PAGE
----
Colonel Abdulkadir Widjojoatmodjo arrived together with van Mook. He was an Indonesian civil servant who – on behalf of the Dutch – later-on led parts of the Dutch-Indonesian independence negotiations.

Van Mook preferred a progressive policy towards NEI, based on a Commonwealth arrangement with power sharing. The Dutch Prime Minister in exile Professor Gerbrandy (based in London) preferred a hard-line confrontation. This started to create tensions between the Australian Government and the Dutch Government in exile in London, as Australia was more sympathetic towards a slow change towards more independence for its northern neighbour[3].

The Dutch Ambassador Baron van Aerssen was the special Netherlands Minister for Australia. His aristocratic personally didn’t sit easy with the Australians and the relationship, especially later, with the post-war Labor Government, was often cool.

The NEI-in-exile established seven Departments in Australia[4]:

  • Defence
  • Netherlands Indies Civil Administration (NICA) for re-establishment of civil rule in reconquered areas[5]
  • Economic Affairs
  • Education
  • Home affairs
  • Finance
  • Public works

Some of the Dutch facilities in Australia

Dutch medical clinic in Kent St (near the Harbour Bridge).Princes Juliana Hospital Turramurra (now Juliana Lodge).NEI Airforce bases in Bundaberg, Brisbane and Canberra.Military base Casino.Port facilities: Brisbane, Sydney, Melbourne (naval HQ St Kilda Rd and depot in Middle Park, Freemantle (submarines).NICA – Melbourne first, later Brisbane.Lido, North Sydney and Belvedere at Kings Cross – clubs and accommodation for Dutch subjects.NEI government Information Service (NIGIS) in Melbourne.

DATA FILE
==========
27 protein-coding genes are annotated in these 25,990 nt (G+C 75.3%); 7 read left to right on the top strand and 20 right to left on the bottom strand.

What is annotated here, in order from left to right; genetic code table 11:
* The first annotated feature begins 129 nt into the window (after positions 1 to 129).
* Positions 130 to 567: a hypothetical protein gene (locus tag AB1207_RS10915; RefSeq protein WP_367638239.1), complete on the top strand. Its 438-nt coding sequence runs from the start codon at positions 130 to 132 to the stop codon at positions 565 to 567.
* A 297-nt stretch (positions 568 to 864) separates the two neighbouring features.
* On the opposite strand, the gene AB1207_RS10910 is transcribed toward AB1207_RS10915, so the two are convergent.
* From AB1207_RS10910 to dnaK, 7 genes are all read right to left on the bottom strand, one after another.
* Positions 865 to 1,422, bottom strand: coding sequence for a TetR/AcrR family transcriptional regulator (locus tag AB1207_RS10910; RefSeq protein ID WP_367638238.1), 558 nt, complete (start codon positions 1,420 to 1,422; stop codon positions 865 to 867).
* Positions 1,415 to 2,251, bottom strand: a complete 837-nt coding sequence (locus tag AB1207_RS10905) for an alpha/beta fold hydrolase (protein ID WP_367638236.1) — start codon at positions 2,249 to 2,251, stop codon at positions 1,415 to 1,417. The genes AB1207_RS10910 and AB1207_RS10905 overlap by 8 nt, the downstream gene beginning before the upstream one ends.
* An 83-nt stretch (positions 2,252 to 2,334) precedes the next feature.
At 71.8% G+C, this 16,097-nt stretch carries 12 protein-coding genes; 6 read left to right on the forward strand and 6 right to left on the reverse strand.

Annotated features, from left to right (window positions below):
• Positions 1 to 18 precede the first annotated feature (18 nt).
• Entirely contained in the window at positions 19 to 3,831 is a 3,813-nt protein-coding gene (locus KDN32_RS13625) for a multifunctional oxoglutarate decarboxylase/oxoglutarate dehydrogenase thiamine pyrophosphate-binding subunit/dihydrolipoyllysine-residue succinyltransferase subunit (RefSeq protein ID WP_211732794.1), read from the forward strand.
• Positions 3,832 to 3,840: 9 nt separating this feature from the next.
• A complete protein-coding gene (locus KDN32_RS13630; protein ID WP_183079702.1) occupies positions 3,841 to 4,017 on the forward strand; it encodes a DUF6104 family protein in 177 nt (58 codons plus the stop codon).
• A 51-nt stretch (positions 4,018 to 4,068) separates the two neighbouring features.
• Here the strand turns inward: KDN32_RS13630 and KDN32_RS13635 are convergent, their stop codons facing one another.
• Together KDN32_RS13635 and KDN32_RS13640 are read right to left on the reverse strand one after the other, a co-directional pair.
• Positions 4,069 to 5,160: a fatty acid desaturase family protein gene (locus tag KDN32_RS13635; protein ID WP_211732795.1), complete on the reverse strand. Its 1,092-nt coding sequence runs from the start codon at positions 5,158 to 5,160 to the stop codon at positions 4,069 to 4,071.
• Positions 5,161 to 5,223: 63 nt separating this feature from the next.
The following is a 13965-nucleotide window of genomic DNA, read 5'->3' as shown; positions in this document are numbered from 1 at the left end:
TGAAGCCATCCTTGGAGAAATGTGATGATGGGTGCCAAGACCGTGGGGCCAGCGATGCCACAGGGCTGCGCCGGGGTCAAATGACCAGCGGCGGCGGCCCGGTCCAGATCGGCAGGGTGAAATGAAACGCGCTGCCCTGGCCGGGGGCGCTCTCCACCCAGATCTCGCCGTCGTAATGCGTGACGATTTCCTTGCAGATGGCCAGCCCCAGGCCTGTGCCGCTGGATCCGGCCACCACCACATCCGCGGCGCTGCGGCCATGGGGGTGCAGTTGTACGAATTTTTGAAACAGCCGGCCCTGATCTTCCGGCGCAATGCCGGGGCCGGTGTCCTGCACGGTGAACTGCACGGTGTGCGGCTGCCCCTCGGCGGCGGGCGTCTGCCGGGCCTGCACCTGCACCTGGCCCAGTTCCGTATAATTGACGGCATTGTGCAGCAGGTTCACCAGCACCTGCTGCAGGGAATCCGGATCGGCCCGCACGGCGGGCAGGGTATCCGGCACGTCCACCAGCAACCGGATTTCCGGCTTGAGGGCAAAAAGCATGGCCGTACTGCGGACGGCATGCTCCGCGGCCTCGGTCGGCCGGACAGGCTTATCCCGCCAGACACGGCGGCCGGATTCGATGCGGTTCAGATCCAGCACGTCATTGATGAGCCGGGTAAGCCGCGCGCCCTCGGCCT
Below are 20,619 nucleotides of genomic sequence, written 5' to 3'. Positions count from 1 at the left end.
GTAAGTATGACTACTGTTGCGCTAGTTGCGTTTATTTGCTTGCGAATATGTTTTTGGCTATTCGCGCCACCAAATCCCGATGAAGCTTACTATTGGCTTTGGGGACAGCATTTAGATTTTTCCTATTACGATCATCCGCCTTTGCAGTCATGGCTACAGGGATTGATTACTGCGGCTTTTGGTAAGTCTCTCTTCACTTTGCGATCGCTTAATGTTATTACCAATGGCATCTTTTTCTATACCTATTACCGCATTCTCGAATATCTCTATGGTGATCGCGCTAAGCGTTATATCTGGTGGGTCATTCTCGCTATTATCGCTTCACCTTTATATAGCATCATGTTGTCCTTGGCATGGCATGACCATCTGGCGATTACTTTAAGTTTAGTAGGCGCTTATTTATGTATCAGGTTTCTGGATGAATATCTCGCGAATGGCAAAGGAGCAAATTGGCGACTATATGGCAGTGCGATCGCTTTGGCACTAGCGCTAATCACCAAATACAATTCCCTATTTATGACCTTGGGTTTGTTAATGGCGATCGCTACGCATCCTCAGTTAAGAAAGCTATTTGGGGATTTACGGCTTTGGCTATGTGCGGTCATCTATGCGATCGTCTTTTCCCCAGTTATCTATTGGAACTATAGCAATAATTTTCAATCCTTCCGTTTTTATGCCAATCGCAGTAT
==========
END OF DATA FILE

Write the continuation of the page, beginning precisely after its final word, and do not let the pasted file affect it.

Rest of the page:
The Legislative Council of the NEI government-in-exile – comprising of the directors of the seven above mentioned departments, along with Van Mook could, if the need arose, be expanded to include 8 extraordinary members drawn from leading Dutch or ‘Indonesians’. Van Mook appointed the 7 directors on 12 April 1944[6].  The directors held their first meeting in Melbourne on 23 May 1944. They had nine more meetings before reconvening at their new headquarters in Camp Columbia north of Brisbane on 23 August[7] , from where the recolonialisation operation would be led.

[1] Allies in adversity, Australia and the Dutch in the Pacific War: The NEI government-in-exile  The Australian War Museum

[2] The untold story: how Z Force saved the sultan- Sydney Morning Herald

[3] De garoeda en de ooievaar: Indonesië van kolonie tot nationale staat – Herman Burgers

[4] Allies in adversity, Australia and the Dutch in the Pacific War: The NEI government-in-exile  The Australian War Museum

[5] NICA, Netherlands Indies Civil Administration

[6] Charles Van der Plas for the Department of the Interior and Chairman of the Board of Departmental Heads, Dr N.S. Blom for the Justice Department, Dr R.E. Smits for the Finance Department, P.A. Kerstens for the Education Department, P.H.W. Sitsen for the Public Works Department, General Van Oyen as Head of the Department of War and Emil Van Hoogstraten for the Economic Affairs Department and as acting General Secretary of the Government.

[7] Allies in adversity, Australia and the Dutch in the Pacific War: The NEI government-in-exile  The Australian War Museum